By Nancy Greenlee, MAPC, LCPC
“I am hurt and I’m devastated. Being married to my husband is like doing yoga on one leg,” said a recent workshop participant. “I’m trying to hold things together, but I keep crashing down.”
By Dr. Georgia Fourlas, LCSW, LISAC, CSAT, Rio Retreat Center Lead Therapist
There is an indescribable beauty in watching participants move into a deeper level of intimacy after struggling through the destruction of sexual addiction.
By Cassandra Rustvold, LMSW, MEd, Trauma Therapist at Gentle Path at the Meadows
Childhood sexual abuse (CSA) has the potential to transform the trajectory of one’s life in a multitude of ways. While the effects of childhood sexual abuse are largely individualized and can manifest at different points throughout the lifespan, commonly reported symptoms and long-term effects include dissociation, depression, anxiety, eating disorders, self-harm, relationship difficulties, and addictive or compulsive patterns of behavior (Aaron, 2012).
The sexual functioning and sexual identity in adolescence and adulthood is a particularly vulnerable factor in survivors. When a child suffers sexual abuse, sexual arousal becomes activated prematurely and can largely impact the survivor’s sense of autonomy over their body and sexual sense of self (Roller, Martsolf, Draucker & Ross, 2009).
It can also draw early connections in the neural networks of the child’s brain that associates sex with power, fear, shame, confusion, secrecy and/or pain. It is not difficult to imagine why those whose sexuality has been impacted are more vulnerable to struggles with intimate relationships and sexuality.
When attempting to reconcile one’s abuse, a particularly confusing component for survivors of CSA is the experience of pleasurable physiological responses to their abuse, in conjunction with their emotional and psychological distress. Children who have experienced these positive and pleasurable feelings often report feelings of shame and responsibility tied to their abuse and sexuality, and may experience an overall distrust of their bodily reactions (such as arousal) or physical dissociation (Hunter, 1990 & Long, Burnett & Thomas, 2006).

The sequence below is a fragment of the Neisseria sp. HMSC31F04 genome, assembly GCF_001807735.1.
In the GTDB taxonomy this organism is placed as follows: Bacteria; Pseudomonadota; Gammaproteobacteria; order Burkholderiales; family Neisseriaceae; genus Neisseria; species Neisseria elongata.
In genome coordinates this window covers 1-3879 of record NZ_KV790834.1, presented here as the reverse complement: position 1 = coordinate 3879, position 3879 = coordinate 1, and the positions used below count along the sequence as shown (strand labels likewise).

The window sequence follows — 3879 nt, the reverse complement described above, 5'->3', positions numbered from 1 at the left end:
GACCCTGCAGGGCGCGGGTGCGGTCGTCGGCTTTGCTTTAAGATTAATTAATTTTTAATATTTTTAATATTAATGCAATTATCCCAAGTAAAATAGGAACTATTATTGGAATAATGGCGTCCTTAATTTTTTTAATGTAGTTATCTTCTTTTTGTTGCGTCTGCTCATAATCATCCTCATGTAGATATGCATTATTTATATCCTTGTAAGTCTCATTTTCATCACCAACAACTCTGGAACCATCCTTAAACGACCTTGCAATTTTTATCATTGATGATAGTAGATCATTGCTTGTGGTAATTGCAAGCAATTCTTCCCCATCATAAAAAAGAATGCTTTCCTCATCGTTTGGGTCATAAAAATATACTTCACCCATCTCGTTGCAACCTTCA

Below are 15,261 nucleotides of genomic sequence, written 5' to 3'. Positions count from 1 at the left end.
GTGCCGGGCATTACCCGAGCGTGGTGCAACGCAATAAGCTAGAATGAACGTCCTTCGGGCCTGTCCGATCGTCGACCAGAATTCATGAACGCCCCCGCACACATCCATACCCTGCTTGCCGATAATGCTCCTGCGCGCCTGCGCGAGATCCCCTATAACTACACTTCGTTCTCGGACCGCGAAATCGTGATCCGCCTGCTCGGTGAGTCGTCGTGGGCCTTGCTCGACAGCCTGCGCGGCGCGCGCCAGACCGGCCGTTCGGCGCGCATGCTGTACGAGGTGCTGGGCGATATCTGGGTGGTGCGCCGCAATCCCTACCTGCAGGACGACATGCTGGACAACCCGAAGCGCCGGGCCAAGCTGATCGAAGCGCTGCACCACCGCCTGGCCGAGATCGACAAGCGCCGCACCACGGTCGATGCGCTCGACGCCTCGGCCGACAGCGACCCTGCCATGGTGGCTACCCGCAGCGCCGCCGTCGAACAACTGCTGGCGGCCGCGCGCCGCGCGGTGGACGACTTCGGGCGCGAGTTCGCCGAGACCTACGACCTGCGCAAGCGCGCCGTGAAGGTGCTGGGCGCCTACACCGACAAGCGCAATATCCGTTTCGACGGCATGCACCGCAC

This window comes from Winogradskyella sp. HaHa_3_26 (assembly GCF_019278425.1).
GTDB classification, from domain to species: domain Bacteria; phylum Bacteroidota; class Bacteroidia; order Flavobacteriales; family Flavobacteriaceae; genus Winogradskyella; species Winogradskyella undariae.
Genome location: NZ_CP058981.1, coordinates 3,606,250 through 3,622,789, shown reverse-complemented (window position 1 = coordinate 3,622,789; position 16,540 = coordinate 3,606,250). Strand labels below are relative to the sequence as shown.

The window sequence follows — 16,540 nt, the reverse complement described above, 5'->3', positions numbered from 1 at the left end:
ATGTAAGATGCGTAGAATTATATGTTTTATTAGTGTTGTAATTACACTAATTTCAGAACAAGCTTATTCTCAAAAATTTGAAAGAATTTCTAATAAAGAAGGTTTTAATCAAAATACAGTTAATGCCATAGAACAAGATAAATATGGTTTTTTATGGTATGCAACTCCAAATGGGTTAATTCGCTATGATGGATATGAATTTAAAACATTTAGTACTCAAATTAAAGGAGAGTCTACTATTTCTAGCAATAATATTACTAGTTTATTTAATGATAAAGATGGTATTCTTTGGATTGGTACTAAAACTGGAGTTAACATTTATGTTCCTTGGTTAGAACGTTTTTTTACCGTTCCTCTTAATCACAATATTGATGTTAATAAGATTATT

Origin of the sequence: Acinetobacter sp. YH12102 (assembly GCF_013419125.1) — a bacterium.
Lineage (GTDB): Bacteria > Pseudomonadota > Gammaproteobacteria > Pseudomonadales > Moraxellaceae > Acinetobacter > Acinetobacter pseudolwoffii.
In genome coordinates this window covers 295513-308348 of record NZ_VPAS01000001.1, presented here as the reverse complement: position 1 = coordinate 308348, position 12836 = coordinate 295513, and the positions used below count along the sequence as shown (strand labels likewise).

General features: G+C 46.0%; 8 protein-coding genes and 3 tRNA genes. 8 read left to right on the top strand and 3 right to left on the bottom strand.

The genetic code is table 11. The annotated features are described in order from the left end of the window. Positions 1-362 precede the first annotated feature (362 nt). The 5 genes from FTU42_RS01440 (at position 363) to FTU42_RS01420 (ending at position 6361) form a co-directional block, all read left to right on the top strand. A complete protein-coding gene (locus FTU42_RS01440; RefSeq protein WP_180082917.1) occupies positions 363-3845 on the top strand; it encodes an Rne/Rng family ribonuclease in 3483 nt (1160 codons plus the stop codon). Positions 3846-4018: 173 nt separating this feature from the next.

This fusion of shame, secrecy and pleasure has the potential to predispose one to sexual aversion, sexual anorexia, dysfunction, or compulsion; thereby deterring them from developing healthy sexual scripts in adulthood.
Three commonly experienced symptoms of childhood sexual abuse are also cornerstones of sexual addiction: compulsivity (the inability to control one’s behavior), shame, and despair.
In sex addiction, shame and despair act as a precursor to the beginning of future cycles, where the need to keep emotional pain at bay leads to mental preoccupation as an escape. The result of this addictive cycle often includes isolation, anxiety, alienation from loved ones, a breaking of one’s own value system, and secrecy; all things that often increase feelings of despair and a yearning to escape and repeat the cycle.
When an individual is struggling with intrusive thoughts of their sexual abuse or insidious negative self-talk as a result of their abuse, the lure of escape through addictive patterns of behavior is not only compelling but sometimes a means of psychological preservation.
In Dr. Patrick Carnes’ book The Betrayal Bond, eight trauma responses common among individuals who meet the criteria for sexual addiction are identified: trauma reactions, trauma pleasure, trauma blocking, trauma splitting, trauma abstinence, trauma shame, trauma repetition, and trauma bonding.
These patterns of behaviors are often unconscious attempts to reconcile, reframe, or repair the abuse that happened in youth. Unfortunately, they do not always accomplish this task and can result in perpetuated psychological and emotional damage.
Gender differences also appear to play a role in how these difficulties manifest in adulthood and whether or not someone will seek out help.
Even in 2016, boys and men are still provided with narrow cultural and familial messages about what it means to be a masculine. This narrative includes such things as devaluing emotional expression and vulnerability, while prioritizing promiscuity and maintaining control.
Research has found that male survivors are less likely to report or discuss their trauma and more likely to externalize their responses to childhood sexual abuse by engaging in compulsive sexual behaviors (Aaron, 2012). For a male survivor of childhood sexual abuse, these expectations are in large conflict with the need to shatter the secrecy of their trauma and/or obtain and maintain healthy sexual relationships; both of which require an open and honest dialogue.
For men struggling with childhood sexual abuse and sexual addiction, learning to abstain from problematic sexual behaviors that reinforce abusive sexual scripts is just as important as learning how to develop healthy intimate bonds and create a sexual identity that is affirming.
For someone attempting to face these complex issues the importance of having acceptance and unconditional, non-judgmental support cannot be understated. It is the abusive and negative interpersonal interactions that created the pain and it is the supportive and affirming ones that have the power to lift it.